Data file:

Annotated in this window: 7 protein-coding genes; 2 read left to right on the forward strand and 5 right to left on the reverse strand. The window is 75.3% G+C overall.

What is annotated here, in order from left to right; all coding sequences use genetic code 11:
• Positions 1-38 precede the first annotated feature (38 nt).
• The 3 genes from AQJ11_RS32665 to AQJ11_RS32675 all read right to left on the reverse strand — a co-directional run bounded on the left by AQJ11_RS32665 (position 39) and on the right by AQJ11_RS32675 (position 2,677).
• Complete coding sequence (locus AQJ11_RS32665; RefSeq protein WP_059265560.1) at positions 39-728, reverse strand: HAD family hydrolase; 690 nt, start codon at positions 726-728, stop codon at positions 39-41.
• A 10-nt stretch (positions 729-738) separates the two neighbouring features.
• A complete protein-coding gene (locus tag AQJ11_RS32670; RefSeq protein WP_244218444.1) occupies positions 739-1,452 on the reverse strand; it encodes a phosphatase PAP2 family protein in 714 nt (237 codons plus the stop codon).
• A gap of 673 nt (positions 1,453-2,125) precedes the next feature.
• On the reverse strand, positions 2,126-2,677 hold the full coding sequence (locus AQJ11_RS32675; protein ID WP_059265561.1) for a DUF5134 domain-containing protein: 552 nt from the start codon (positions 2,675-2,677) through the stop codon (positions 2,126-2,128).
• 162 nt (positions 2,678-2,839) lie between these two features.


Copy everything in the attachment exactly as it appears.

Annotated in this window: 7 protein-coding genes; 2 read left to right on the forward strand and 5 right to left on the reverse strand. The window is 75.3% G+C overall.

What is annotated here, in order from left to right; all coding sequences use genetic code 11:
• Positions 1-38 precede the first annotated feature (38 nt).
• The 3 genes from AQJ11_RS32665 to AQJ11_RS32675 all read right to left on the reverse strand — a co-directional run bounded on the left by AQJ11_RS32665 (position 39) and on the right by AQJ11_RS32675 (position 2,677).
• Complete coding sequence (locus AQJ11_RS32665; RefSeq protein WP_059265560.1) at positions 39-728, reverse strand: HAD family hydrolase; 690 nt, start codon at positions 726-728, stop codon at positions 39-41.
• A 10-nt stretch (positions 729-738) separates the two neighbouring features.
• A complete protein-coding gene (locus tag AQJ11_RS32670; RefSeq protein WP_244218444.1) occupies positions 739-1,452 on the reverse strand; it encodes a phosphatase PAP2 family protein in 714 nt (237 codons plus the stop codon).
• A gap of 673 nt (positions 1,453-2,125) precedes the next feature.
• On the reverse strand, positions 2,126-2,677 hold the full coding sequence (locus AQJ11_RS32675; protein ID WP_059265561.1) for a DUF5134 domain-containing protein: 552 nt from the start codon (positions 2,675-2,677) through the stop codon (positions 2,126-2,128).
• 162 nt (positions 2,678-2,839) lie between these two features.